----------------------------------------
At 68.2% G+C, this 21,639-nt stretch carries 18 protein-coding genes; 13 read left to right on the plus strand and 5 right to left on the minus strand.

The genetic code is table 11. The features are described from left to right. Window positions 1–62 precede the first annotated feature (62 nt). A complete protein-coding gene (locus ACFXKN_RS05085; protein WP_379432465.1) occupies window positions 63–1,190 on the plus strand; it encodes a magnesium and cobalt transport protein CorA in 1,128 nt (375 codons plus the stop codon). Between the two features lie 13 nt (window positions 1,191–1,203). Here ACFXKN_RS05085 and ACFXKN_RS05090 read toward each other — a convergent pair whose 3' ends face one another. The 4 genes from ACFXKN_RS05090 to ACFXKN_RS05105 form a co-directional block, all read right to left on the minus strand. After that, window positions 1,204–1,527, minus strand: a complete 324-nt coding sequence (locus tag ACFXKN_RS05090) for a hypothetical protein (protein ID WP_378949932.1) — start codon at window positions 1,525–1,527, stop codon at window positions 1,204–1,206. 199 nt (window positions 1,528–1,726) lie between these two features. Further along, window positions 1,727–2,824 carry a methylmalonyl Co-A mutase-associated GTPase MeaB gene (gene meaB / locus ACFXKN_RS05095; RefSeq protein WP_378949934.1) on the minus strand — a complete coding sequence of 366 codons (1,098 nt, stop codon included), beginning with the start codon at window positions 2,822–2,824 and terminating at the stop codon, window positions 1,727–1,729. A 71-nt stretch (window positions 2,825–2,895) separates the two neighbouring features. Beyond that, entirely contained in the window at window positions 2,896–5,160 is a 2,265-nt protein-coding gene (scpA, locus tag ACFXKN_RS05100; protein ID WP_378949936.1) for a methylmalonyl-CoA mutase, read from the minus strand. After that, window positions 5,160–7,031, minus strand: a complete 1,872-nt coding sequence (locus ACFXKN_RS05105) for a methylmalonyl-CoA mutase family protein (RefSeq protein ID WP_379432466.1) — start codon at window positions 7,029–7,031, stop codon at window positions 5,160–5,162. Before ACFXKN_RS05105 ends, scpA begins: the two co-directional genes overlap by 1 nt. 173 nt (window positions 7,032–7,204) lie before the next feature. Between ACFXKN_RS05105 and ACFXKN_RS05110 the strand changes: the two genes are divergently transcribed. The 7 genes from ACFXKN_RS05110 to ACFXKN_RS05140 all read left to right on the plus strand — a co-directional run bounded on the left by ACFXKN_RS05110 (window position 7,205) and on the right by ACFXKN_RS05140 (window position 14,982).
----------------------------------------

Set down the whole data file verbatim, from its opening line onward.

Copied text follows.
At 68.2% G+C, this 21,639-nt stretch carries 18 protein-coding genes; 13 read left to right on the plus strand and 5 right to left on the minus strand.

The genetic code is table 11. The features are described from left to right. Window positions 1–62 precede the first annotated feature (62 nt). A complete protein-coding gene (locus ACFXKN_RS05085; protein WP_379432465.1) occupies window positions 63–1,190 on the plus strand; it encodes a magnesium and cobalt transport protein CorA in 1,128 nt (375 codons plus the stop codon). Between the two features lie 13 nt (window positions 1,191–1,203). Here ACFXKN_RS05085 and ACFXKN_RS05090 read toward each other — a convergent pair whose 3' ends face one another. The 4 genes from ACFXKN_RS05090 to ACFXKN_RS05105 form a co-directional block, all read right to left on the minus strand. After that, window positions 1,204–1,527, minus strand: a complete 324-nt coding sequence (locus tag ACFXKN_RS05090) for a hypothetical protein (protein ID WP_378949932.1) — start codon at window positions 1,525–1,527, stop codon at window positions 1,204–1,206. 199 nt (window positions 1,528–1,726) lie between these two features. Further along, window positions 1,727–2,824 carry a methylmalonyl Co-A mutase-associated GTPase MeaB gene (gene meaB / locus ACFXKN_RS05095; RefSeq protein WP_378949934.1) on the minus strand — a complete coding sequence of 366 codons (1,098 nt, stop codon included), beginning with the start codon at window positions 2,822–2,824 and terminating at the stop codon, window positions 1,727–1,729. A 71-nt stretch (window positions 2,825–2,895) separates the two neighbouring features. Beyond that, entirely contained in the window at window positions 2,896–5,160 is a 2,265-nt protein-coding gene (scpA, locus tag ACFXKN_RS05100; protein ID WP_378949936.1) for a methylmalonyl-CoA mutase, read from the minus strand. After that, window positions 5,160–7,031, minus strand: a complete 1,872-nt coding sequence (locus ACFXKN_RS05105) for a methylmalonyl-CoA mutase family protein (RefSeq protein ID WP_379432466.1) — start codon at window positions 7,029–7,031, stop codon at window positions 5,160–5,162. Before ACFXKN_RS05105 ends, scpA begins: the two co-directional genes overlap by 1 nt. 173 nt (window positions 7,032–7,204) lie before the next feature. Between ACFXKN_RS05105 and ACFXKN_RS05110 the strand changes: the two genes are divergently transcribed. The 7 genes from ACFXKN_RS05110 to ACFXKN_RS05140 all read left to right on the plus strand — a co-directional run bounded on the left by ACFXKN_RS05110 (window position 7,205) and on the right by ACFXKN_RS05140 (window position 14,982).